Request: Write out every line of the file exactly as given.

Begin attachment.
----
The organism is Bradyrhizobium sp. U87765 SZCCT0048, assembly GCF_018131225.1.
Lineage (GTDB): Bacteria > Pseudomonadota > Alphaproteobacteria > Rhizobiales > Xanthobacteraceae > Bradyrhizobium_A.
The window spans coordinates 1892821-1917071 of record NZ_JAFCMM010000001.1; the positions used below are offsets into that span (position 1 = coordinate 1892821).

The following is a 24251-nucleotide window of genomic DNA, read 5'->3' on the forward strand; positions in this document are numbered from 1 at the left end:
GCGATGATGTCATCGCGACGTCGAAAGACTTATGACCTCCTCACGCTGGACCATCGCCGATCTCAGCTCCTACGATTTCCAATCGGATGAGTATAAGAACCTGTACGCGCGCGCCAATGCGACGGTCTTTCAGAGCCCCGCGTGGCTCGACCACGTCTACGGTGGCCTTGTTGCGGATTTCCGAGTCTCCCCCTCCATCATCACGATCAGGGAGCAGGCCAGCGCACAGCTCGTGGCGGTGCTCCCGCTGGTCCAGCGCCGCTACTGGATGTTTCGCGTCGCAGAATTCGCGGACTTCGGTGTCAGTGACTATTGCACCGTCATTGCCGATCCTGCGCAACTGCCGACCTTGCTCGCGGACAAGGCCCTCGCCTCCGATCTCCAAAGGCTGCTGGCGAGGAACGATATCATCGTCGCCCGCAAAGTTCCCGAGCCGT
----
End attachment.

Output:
The organism is Bradyrhizobium sp. U87765 SZCCT0048, assembly GCF_018131225.1.
Lineage (GTDB): Bacteria > Pseudomonadota > Alphaproteobacteria > Rhizobiales > Xanthobacteraceae > Bradyrhizobium_A.
The window spans coordinates 1892821-1917071 of record NZ_JAFCMM010000001.1; the positions used below are offsets into that span (position 1 = coordinate 1892821).

The following is a 24251-nucleotide window of genomic DNA, read 5'->3' on the forward strand; positions in this document are numbered from 1 at the left end:
GCGATGATGTCATCGCGACGTCGAAAGACTTATGACCTCCTCACGCTGGACCATCGCCGATCTCAGCTCCTACGATTTCCAATCGGATGAGTATAAGAACCTGTACGCGCGCGCCAATGCGACGGTCTTTCAGAGCCCCGCGTGGCTCGACCACGTCTACGGTGGCCTTGTTGCGGATTTCCGAGTCTCCCCCTCCATCATCACGATCAGGGAGCAGGCCAGCGCACAGCTCGTGGCGGTGCTCCCGCTGGTCCAGCGCCGCTACTGGATGTTTCGCGTCGCAGAATTCGCGGACTTCGGTGTCAGTGACTATTGCACCGTCATTGCCGATCCTGCGCAACTGCCGACCTTGCTCGCGGACAAGGCCCTCGCCTCCGATCTCCAAAGGCTGCTGGCGAGGAACGATATCATCGTCGCCCGCAAAGTTCCCGAGCCGT